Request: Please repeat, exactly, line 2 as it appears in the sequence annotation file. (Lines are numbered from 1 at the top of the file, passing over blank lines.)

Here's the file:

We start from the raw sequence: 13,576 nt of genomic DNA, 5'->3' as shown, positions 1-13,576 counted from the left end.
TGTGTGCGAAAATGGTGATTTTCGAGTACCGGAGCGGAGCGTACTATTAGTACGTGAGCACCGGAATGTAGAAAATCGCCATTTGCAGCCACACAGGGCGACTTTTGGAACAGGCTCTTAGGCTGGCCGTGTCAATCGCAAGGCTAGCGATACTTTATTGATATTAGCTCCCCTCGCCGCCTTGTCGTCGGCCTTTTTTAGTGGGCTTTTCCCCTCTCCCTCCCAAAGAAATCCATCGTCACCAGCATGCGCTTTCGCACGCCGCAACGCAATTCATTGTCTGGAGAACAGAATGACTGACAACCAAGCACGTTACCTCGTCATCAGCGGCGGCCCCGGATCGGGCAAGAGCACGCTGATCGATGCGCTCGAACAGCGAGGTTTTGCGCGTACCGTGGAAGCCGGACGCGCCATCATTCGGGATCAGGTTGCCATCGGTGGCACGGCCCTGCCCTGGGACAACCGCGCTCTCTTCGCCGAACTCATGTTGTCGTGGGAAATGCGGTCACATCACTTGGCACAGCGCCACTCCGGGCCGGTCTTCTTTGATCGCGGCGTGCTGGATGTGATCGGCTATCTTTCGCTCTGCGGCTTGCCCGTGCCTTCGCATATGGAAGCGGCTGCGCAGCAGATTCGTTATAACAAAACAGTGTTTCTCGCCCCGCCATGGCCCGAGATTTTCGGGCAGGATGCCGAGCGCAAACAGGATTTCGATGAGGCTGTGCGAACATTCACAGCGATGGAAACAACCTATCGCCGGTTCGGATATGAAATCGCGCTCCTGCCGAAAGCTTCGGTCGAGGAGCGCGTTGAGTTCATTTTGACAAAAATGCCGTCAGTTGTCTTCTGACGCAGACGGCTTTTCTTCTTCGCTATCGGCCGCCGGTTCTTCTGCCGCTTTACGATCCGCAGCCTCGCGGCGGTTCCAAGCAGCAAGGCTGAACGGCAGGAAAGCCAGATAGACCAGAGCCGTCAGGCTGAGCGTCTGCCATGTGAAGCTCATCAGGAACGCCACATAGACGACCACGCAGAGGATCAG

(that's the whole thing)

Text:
TGTGTGCGAAAATGGTGATTTTCGAGTACCGGAGCGGAGCGTACTATTAGTACGTGAGCACCGGAATGTAGAAAATCGCCATTTGCAGCCACACAGGGCGACTTTTGGAACAGGCTCTTAGGCTGGCCGTGTCAATCGCAAGGCTAGCGATACTTTATTGATATTAGCTCCCCTCGCCGCCTTGTCGTCGGCCTTTTTTAGTGGGCTTTTCCCCTCTCCCTCCCAAAGAAATCCATCGTCACCAGCATGCGCTTTCGCACGCCGCAACGCAATTCATTGTCTGGAGAACAGAATGACTGACAACCAAGCACGTTACCTCGTCATCAGCGGCGGCCCCGGATCGGGCAAGAGCACGCTGATCGATGCGCTCGAACAGCGAGGTTTTGCGCGTACCGTGGAAGCCGGACGCGCCATCATTCGGGATCAGGTTGCCATCGGTGGCACGGCCCTGCCCTGGGACAACCGCGCTCTCTTCGCCGAACTCATGTTGTCGTGGGAAATGCGGTCACATCACTTGGCACAGCGCCACTCCGGGCCGGTCTTCTTTGATCGCGGCGTGCTGGATGTGATCGGCTATCTTTCGCTCTGCGGCTTGCCCGTGCCTTCGCATATGGAAGCGGCTGCGCAGCAGATTCGTTATAACAAAACAGTGTTTCTCGCCCCGCCATGGCCCGAGATTTTCGGGCAGGATGCCGAGCGCAAACAGGATTTCGATGAGGCTGTGCGAACATTCACAGCGATGGAAACAACCTATCGCCGGTTCGGATATGAAATCGCGCTCCTGCCGAAAGCTTCGGTCGAGGAGCGCGTTGAGTTCATTTTGACAAAAATGCCGTCAGTTGTCTTCTGACGCAGACGGCTTTTCTTCTTCGCTATCGGCCGCCGGTTCTTCTGCCGCTTTACGATCCGCAGCCTCGCGGCGGTTCCAAGCAGCAAGGCTGAACGGCAGGAAAGCCAGATAGACCAGAGCCGTCAGGCTGAGCGTCTGCCATGTGAAGCTCATCAGGAACGCCACATAGACGACCACGCAGAGGATCAG